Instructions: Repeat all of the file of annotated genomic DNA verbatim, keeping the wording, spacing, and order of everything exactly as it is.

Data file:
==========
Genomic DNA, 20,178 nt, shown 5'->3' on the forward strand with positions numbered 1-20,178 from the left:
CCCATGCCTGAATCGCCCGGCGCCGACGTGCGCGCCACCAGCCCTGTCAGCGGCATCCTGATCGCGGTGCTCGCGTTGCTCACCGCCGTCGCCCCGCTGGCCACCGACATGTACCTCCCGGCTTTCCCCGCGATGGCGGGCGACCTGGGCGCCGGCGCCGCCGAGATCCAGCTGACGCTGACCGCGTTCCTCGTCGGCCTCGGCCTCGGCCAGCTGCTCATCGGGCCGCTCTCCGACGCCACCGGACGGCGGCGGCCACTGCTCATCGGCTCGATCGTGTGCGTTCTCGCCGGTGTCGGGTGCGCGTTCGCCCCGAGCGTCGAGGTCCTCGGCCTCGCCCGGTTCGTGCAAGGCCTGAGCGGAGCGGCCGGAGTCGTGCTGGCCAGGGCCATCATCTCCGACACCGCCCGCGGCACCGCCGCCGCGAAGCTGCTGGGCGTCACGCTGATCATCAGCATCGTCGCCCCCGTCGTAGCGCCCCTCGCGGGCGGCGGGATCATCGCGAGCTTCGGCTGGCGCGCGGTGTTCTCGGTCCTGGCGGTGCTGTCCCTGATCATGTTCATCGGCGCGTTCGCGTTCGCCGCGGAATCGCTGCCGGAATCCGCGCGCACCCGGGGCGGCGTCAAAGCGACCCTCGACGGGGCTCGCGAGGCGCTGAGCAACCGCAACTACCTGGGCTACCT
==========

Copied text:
Genomic DNA, 20,178 nt, shown 5'->3' on the forward strand with positions numbered 1-20,178 from the left:
CCCATGCCTGAATCGCCCGGCGCCGACGTGCGCGCCACCAGCCCTGTCAGCGGCATCCTGATCGCGGTGCTCGCGTTGCTCACCGCCGTCGCCCCGCTGGCCACCGACATGTACCTCCCGGCTTTCCCCGCGATGGCGGGCGACCTGGGCGCCGGCGCCGCCGAGATCCAGCTGACGCTGACCGCGTTCCTCGTCGGCCTCGGCCTCGGCCAGCTGCTCATCGGGCCGCTCTCCGACGCCACCGGACGGCGGCGGCCACTGCTCATCGGCTCGATCGTGTGCGTTCTCGCCGGTGTCGGGTGCGCGTTCGCCCCGAGCGTCGAGGTCCTCGGCCTCGCCCGGTTCGTGCAAGGCCTGAGCGGAGCGGCCGGAGTCGTGCTGGCCAGGGCCATCATCTCCGACACCGCCCGCGGCACCGCCGCCGCGAAGCTGCTGGGCGTCACGCTGATCATCAGCATCGTCGCCCCCGTCGTAGCGCCCCTCGCGGGCGGCGGGATCATCGCGAGCTTCGGCTGGCGCGCGGTGTTCTCGGTCCTGGCGGTGCTGTCCCTGATCATGTTCATCGGCGCGTTCGCGTTCGCCGCGGAATCGCTGCCGGAATCCGCGCGCACCCGGGGCGGCGTCAAAGCGACCCTCGACGGGGCTCGCGAGGCGCTGAGCAACCGCAACTACCTGGGCTACCT